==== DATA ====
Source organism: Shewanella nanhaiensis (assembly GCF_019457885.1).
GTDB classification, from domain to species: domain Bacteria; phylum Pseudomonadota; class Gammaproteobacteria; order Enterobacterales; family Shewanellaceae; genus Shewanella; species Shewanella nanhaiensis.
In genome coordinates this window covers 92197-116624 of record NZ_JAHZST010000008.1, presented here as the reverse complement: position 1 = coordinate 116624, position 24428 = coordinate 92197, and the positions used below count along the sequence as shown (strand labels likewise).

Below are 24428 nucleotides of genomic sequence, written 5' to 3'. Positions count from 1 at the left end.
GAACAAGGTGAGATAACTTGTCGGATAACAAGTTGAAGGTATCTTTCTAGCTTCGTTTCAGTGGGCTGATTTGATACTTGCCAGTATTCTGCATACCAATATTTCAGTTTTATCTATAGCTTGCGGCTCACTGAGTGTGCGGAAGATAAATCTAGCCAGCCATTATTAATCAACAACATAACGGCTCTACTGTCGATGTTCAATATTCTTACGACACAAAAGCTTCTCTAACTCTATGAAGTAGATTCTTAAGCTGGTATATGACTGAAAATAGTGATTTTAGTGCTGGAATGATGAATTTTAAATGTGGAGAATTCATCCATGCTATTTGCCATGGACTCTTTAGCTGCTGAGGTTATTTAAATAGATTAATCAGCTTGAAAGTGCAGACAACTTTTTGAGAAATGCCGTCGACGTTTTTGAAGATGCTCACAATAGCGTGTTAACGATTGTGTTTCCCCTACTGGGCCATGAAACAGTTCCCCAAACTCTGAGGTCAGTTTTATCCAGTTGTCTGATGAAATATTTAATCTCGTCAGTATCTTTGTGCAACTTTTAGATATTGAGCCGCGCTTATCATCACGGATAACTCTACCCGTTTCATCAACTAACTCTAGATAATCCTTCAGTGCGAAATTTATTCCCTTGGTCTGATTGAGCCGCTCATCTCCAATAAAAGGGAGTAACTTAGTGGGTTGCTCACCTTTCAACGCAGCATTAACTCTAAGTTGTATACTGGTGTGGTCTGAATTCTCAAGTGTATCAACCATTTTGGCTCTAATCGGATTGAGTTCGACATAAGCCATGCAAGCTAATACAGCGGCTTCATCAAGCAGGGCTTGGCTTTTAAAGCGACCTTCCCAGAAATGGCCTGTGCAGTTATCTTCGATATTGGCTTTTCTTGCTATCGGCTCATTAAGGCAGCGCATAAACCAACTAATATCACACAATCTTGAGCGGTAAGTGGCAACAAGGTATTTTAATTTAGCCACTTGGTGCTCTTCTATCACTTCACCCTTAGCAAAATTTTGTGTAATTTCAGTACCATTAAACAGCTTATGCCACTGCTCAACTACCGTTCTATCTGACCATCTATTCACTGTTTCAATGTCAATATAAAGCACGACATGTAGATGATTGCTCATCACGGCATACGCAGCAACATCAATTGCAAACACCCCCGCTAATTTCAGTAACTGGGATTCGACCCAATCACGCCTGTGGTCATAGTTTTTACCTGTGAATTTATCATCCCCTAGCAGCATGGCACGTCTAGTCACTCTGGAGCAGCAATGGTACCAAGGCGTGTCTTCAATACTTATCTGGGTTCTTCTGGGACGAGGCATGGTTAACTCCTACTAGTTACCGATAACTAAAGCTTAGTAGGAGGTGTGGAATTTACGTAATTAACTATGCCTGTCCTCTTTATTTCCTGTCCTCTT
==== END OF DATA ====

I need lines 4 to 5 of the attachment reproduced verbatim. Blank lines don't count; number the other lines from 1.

Below are 24428 nucleotides of genomic sequence, written 5' to 3'. Positions count from 1 at the left end.
GAACAAGGTGAGATAACTTGTCGGATAACAAGTTGAAGGTATCTTTCTAGCTTCGTTTCAGTGGGCTGATTTGATACTTGCCAGTATTCTGCATACCAATATTTCAGTTTTATCTATAGCTTGCGGCTCACTGAGTGTGCGGAAGATAAATCTAGCCAGCCATTATTAATCAACAACATAACGGCTCTACTGTCGATGTTCAATATTCTTACGACACAAAAGCTTCTCTAACTCTATGAAGTAGATTCTTAAGCTGGTATATGACTGAAAATAGTGATTTTAGTGCTGGAATGATGAATTTTAAATGTGGAGAATTCATCCATGCTATTTGCCATGGACTCTTTAGCTGCTGAGGTTATTTAAATAGATTAATCAGCTTGAAAGTGCAGACAACTTTTTGAGAAATGCCGTCGACGTTTTTGAAGATGCTCACAATAGCGTGTTAACGATTGTGTTTCCCCTACTGGGCCATGAAACAGTTCCCCAAACTCTGAGGTCAGTTTTATCCAGTTGTCTGATGAAATATTTAATCTCGTCAGTATCTTTGTGCAACTTTTAGATATTGAGCCGCGCTTATCATCACGGATAACTCTACCCGTTTCATCAACTAACTCTAGATAATCCTTCAGTGCGAAATTTATTCCCTTGGTCTGATTGAGCCGCTCATCTCCAATAAAAGGGAGTAACTTAGTGGGTTGCTCACCTTTCAACGCAGCATTAACTCTAAGTTGTATACTGGTGTGGTCTGAATTCTCAAGTGTATCAACCATTTTGGCTCTAATCGGATTGAGTTCGACATAAGCCATGCAAGCTAATACAGCGGCTTCATCAAGCAGGGCTTGGCTTTTAAAGCGACCTTCCCAGAAATGGCCTGTGCAGTTATCTTCGATATTGGCTTTTCTTGCTATCGGCTCATTAAGGCAGCGCATAAACCAACTAATATCACACAATCTTGAGCGGTAAGTGGCAACAAGGTATTTTAATTTAGCCACTTGGTGCTCTTCTATCACTTCACCCTTAGCAAAATTTTGTGTAATTTCAGTACCATTAAACAGCTTATGCCACTGCTCAACTACCGTTCTATCTGACCATCTATTCACTGTTTCAATGTCAATATAAAGCACGACATGTAGATGATTGCTCATCACGGCATACGCAGCAACATCAATTGCAAACACCCCCGCTAATTTCAGTAACTGGGATTCGACCCAATCACGCCTGTGGTCATAGTTTTTACCTGTGAATTTATCATCCCCTAGCAGCATGGCACGTCTAGTCACTCTGGAGCAGCAATGGTACCAAGGCGTGTCTTCAATACTTATCTGGGTTCTTCTGGGACGAGGCATGGTTAACTCCTACTAGTTACCGATAACTAAAGCTTAGTAGGAGGTGTGGAATTTACGTAATTAACTATGCCTGTCCTCTTTATTTCCTGTCCTCTT